One of the things you don’t want to happen when you are traveling is have a major online row break out that you feel you need to comment on. Thankfully Nick Mamatas has said most of what I wanted to say, and from the perspective of Haikasoru which lends it more weight.
I do, however, want to focus in on one small part of Norman Spinrad’s somewhat bumbling and insensitive article. Talking about what he perceives as a lack of SF from “Third World” countries, he says:
If it exists, I haven’t seen a significant amount of it translated into any language I can read
Well, there’s a reason for that. It is partly about markets. The bigger the readership you have for a book the better, so you tend to want to write in a language that a lot of people read. That means you should go for Mandarin, English, Spanish, Arabic or Russian. Bearing in mind the relative wealth of the readers, French, German and Japanese might be good too. Portuguese is probably on the way up. Urdu and Bengali are also interesting prospects, but if you live in India you may choose to write in English because India has a lot of different native languages. If your native tongue is Yoruba then you may well choose to write in English, because a lot of Nigerians speak it anyway and it gives you access to a wider market. Spinrad, I suspect, will view anyone writing in English as “Western-influenced” and therefore not really “Third World”.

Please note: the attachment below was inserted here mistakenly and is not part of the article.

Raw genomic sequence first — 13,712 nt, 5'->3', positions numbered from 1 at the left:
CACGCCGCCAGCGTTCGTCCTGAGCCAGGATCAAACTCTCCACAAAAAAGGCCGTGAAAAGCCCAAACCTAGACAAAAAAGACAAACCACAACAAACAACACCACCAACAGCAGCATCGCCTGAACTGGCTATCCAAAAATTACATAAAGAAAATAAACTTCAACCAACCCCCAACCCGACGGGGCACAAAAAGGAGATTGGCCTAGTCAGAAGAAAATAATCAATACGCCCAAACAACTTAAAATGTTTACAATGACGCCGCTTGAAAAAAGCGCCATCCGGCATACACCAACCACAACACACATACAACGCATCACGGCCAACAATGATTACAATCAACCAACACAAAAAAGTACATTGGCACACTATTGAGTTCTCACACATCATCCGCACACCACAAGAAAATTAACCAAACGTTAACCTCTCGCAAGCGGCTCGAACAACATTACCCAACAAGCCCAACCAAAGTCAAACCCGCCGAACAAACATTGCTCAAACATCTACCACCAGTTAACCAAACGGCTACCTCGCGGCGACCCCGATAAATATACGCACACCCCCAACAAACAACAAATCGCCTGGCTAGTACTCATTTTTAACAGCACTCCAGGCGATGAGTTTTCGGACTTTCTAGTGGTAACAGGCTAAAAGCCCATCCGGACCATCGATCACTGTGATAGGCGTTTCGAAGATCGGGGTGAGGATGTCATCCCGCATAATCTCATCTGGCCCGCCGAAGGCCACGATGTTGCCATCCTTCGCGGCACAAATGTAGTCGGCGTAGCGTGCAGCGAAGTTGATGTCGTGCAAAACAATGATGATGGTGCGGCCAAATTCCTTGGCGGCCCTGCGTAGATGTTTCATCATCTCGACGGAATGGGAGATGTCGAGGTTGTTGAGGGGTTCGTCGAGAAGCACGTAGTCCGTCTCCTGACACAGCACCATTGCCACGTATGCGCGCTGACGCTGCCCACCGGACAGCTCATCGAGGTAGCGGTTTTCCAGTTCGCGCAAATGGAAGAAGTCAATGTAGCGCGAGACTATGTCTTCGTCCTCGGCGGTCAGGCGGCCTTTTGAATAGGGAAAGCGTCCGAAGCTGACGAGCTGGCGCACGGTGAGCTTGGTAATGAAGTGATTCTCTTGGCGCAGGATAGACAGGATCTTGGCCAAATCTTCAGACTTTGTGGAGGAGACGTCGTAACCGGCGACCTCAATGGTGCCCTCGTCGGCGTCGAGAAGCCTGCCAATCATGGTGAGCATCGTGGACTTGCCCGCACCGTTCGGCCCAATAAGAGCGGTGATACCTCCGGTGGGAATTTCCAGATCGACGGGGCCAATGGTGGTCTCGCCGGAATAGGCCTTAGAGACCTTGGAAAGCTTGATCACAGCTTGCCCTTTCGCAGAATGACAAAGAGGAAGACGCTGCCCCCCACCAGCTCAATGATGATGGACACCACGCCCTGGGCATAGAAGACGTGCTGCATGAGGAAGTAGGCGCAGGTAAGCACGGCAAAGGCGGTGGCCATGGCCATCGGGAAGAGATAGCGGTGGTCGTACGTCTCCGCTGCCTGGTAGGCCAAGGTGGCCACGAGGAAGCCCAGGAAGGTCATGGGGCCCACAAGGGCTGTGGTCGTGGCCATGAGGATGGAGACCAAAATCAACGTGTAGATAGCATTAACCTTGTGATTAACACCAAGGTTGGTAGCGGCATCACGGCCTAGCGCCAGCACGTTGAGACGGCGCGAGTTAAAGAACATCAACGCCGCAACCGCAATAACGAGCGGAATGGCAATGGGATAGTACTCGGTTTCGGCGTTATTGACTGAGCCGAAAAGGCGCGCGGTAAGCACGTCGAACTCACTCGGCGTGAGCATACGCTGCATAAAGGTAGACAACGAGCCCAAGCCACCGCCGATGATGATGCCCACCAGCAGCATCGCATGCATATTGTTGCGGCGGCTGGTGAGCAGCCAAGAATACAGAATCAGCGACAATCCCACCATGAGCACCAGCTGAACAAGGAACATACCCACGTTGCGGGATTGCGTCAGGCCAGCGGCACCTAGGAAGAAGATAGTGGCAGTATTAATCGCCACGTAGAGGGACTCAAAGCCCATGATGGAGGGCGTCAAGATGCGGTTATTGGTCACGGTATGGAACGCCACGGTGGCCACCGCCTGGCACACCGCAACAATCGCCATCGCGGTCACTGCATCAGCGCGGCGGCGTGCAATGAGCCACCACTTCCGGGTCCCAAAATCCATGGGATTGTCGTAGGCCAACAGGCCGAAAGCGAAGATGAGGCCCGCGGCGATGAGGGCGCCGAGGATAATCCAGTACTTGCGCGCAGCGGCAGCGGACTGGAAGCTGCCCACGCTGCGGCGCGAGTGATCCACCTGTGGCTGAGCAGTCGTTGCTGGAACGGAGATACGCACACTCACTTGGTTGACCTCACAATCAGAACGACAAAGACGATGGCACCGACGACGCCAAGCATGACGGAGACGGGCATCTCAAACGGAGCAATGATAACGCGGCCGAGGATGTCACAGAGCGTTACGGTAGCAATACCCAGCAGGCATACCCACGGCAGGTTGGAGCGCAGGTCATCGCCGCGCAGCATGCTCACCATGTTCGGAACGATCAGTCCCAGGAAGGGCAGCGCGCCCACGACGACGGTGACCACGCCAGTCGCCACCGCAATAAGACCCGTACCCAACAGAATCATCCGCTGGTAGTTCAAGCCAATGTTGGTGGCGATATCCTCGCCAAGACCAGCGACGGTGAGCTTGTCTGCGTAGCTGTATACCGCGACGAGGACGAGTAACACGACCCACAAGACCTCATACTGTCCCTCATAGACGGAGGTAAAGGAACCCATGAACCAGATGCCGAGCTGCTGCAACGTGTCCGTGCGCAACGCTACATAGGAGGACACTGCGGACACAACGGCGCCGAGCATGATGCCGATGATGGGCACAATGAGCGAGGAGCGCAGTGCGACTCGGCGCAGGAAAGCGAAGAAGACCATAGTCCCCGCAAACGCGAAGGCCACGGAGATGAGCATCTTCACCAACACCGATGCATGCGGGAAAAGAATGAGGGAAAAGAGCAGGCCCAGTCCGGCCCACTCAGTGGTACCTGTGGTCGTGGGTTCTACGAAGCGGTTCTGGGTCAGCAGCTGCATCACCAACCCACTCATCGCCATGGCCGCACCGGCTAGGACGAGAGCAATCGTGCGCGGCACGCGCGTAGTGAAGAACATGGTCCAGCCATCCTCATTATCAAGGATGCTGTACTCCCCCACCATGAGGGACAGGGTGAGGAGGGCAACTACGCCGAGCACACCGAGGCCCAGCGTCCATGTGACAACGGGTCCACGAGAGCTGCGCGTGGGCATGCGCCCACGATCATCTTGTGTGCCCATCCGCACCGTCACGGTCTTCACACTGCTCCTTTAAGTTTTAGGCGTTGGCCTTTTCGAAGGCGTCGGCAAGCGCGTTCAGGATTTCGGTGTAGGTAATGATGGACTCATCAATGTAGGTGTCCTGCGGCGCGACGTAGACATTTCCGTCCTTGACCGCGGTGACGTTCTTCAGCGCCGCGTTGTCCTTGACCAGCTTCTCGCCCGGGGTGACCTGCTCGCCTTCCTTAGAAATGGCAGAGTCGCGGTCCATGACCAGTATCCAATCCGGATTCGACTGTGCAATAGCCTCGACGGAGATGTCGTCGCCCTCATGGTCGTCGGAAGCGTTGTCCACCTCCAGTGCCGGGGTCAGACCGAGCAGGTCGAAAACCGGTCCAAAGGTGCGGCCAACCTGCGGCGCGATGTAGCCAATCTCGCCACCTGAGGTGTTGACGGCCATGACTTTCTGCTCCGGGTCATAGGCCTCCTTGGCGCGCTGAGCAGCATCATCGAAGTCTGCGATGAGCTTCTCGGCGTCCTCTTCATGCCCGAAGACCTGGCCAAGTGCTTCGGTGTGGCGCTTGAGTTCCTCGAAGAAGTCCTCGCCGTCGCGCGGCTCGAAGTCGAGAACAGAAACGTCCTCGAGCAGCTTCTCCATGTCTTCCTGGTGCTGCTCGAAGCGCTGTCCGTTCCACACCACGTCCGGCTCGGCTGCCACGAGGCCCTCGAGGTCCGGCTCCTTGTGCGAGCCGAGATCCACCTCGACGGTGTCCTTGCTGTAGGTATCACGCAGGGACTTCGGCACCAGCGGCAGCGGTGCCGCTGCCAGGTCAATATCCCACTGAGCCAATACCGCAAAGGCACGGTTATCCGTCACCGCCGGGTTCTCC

The other reason, and you’ll get bored of my saying this soon, is that the English speaking world is woefully uninterested in translated fiction. That’s why some friends and I have started translation awards. Perhaps if Mr. Spinrad were to read the blog there regularly (and the excellent World SF News blog) he would become somewhat better informed. And if he’d like to help support the awards we may see a lot more translated fiction in the future.